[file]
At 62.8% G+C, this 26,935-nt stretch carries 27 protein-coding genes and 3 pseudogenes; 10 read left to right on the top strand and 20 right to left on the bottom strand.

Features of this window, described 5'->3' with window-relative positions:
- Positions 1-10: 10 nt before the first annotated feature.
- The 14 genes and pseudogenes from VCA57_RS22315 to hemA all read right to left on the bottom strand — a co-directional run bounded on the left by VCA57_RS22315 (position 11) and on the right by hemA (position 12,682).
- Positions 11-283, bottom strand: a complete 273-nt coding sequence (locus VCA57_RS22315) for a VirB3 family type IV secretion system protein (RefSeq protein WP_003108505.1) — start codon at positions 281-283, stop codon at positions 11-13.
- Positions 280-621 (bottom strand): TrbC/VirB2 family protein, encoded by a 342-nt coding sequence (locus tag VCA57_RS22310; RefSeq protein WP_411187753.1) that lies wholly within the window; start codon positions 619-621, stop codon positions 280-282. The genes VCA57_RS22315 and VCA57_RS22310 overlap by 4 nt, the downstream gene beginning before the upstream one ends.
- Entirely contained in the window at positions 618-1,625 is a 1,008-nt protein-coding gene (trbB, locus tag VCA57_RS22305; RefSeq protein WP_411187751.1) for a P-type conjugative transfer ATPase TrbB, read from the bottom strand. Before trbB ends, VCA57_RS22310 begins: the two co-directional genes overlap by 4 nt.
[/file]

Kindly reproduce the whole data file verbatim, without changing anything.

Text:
At 62.8% G+C, this 26,935-nt stretch carries 27 protein-coding genes and 3 pseudogenes; 10 read left to right on the top strand and 20 right to left on the bottom strand.

Features of this window, described 5'->3' with window-relative positions:
- Positions 1-10: 10 nt before the first annotated feature.
- The 14 genes and pseudogenes from VCA57_RS22315 to hemA all read right to left on the bottom strand — a co-directional run bounded on the left by VCA57_RS22315 (position 11) and on the right by hemA (position 12,682).
- Positions 11-283, bottom strand: a complete 273-nt coding sequence (locus VCA57_RS22315) for a VirB3 family type IV secretion system protein (RefSeq protein WP_003108505.1) — start codon at positions 281-283, stop codon at positions 11-13.
- Positions 280-621 (bottom strand): TrbC/VirB2 family protein, encoded by a 342-nt coding sequence (locus tag VCA57_RS22310; RefSeq protein WP_411187753.1) that lies wholly within the window; start codon positions 619-621, stop codon positions 280-282. The genes VCA57_RS22315 and VCA57_RS22310 overlap by 4 nt, the downstream gene beginning before the upstream one ends.
- Entirely contained in the window at positions 618-1,625 is a 1,008-nt protein-coding gene (trbB, locus tag VCA57_RS22305; RefSeq protein WP_411187751.1) for a P-type conjugative transfer ATPase TrbB, read from the bottom strand. Before trbB ends, VCA57_RS22310 begins: the two co-directional genes overlap by 4 nt.